When clean energy and electric vehicle stocks soared to new highs, it lifted auto manufacturer firm Fisker (NYSE:FSR) too. Fisker stock peaked at $23.63 intra-day only to erase most of those gains last week.
How did the EV rally in the last month have anything to do with this company?
Profit-Taking Sinks Fisker Stock
The brief rise and spectacular fall in EV stocks encouraged speculators to seek value in related sectors. This included auto manufacturers. But if beat-up car makers like General Motors (NYSE:GM) do not enjoy the same valuations as Tesla (NASDAQ:TSLA), the rally in Fisker made little sense.
Fisker did not produce a car in two years. Still, it describes itself as “revolutionizing the automotive industry by developing the emotionally desirable and eco-friendly electric vehicles on EV.” On Sept. 24, it announced a new technology center in San Francisco. It will use the facility as the focal point and development center for software and vehicle electronics development.
The catchy words and promises will only distract investors. The company is effectively forecasting sports utility vehicle production starting in Q4, 2022. Anything may happen in that time. The Fisker Ocean SUV will face plenty of competition by then.
For example, Tesla already established itself in the SUV EV space with its Model Y. Other manufacturers are solidifying its market share, too. Nio (NASDAQ:NIO) has an ES8 model, which is a 7-seater SUV exclusively for the China market.
Fisker Not a Software Company
Markets treat Tesla as a software company instead of an EV supplier. Similarly, Nio trades at rich valuations because of its self-driving software in development. Nio has yet to turn a profit. The difference is that Nio has an EV product on the market.
Fisker has plants to produce four EV models by 2025. In July, the company said it had a mere 7,062 pre-orders and more than 30,000 expressions of interest. As a forward-pricing machine, the stock market is extrapolating on the potential future sales. Assuming Fisker attracts at least 30,000 pre-orders and delivers several EVs within five years, then the stock should trend higher.
Investors who only looked at Tesla’s quarterly losses and heavy debt in the last decade missed out on an incredible opportunity. They do not want to miss out on the potential return from holding shares of Fisker.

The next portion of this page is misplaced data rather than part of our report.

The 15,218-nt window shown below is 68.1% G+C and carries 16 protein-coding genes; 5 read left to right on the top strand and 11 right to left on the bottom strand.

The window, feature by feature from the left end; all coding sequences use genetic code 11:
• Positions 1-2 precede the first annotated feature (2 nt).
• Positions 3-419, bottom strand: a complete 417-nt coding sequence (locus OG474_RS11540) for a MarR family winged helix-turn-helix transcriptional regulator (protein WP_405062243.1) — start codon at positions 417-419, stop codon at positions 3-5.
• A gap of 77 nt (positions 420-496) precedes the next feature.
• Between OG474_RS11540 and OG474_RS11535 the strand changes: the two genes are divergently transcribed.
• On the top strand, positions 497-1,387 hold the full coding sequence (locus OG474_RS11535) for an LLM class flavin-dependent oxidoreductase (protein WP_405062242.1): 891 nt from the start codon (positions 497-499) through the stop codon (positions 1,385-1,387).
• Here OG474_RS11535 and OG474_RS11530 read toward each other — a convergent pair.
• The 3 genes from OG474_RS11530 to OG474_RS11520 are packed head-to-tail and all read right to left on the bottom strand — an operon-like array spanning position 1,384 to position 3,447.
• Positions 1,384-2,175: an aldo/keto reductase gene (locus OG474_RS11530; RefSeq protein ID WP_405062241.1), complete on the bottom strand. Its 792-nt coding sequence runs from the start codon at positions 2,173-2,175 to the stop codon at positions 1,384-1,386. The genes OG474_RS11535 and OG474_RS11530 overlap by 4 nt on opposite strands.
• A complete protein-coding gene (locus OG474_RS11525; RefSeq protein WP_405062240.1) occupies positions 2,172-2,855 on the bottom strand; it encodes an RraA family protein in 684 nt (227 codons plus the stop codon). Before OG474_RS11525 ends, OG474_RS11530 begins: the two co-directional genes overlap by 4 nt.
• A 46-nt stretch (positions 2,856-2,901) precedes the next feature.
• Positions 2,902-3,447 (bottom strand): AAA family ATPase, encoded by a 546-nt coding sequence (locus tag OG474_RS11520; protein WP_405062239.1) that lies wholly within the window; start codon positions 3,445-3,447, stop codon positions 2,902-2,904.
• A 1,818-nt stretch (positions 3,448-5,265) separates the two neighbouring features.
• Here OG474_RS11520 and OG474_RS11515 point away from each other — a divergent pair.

Nikola’s (NASDAQ:NKLA) greatly diminished deal with GM is a red flag for EV and clean energy investors. In the summer, GM did not know that Nikola Badger was merely a prototype. It announced a multi-billion investment deal that sent Nikola stock to a $93.99 high. By the time the fraud accusations surfaced, GM stayed quiet. It revised its earlier agreement with Nikola and will only supply the fuel cells.
Fisker is not a fraud but the same risks exist. If its partners are slow to deliver on the agreed-upon contract, then delays in Fisker’s EV ambitions will hurt the stock. On Dec. 1, the company filed with the Securities and Exchange Commission to sell up to 27.8 million shares. The offering will see up to 9.36 million Class A shares issuable alongside the IPO of Spartan Energy Acquisition. The exercise price is $11.50, with up to 18.4 million shares issuable upon the exercise of 18.4 million warrants.
Only two analysts offer a price target on Fisker. The average price target is $24 (according to Tipranks). Investors should treat the price target with skepticism. It is impossible to assess the company’s value at this time. If buying momentum continues to fade, then Fisker will keep falling, potentially re-testing $9 to $12 recent lows.
Speculators looking to profit from the wild volatility may take a position now. As sentiment shifts from negative to positive, the stock could soar. The continued interest in EV stocks, led by Tesla’s inclusion in the S&P 500, might give Fisker one last bump to the yearly high.
Disclosure: On the date of publication, Chris Lau did not have (either directly or indirectly) any positions in the securities mentioned in this article.
Chris Lau is a contributing author for InvestorPlace.com and numerous other financial sites. Chris has over 20 years of investing experience in the stock market and runs the Do-It-Yourself Value Investing Marketplace on Seeking Alpha. He shares his stock picks so readers get original insight that helps improve investment returns.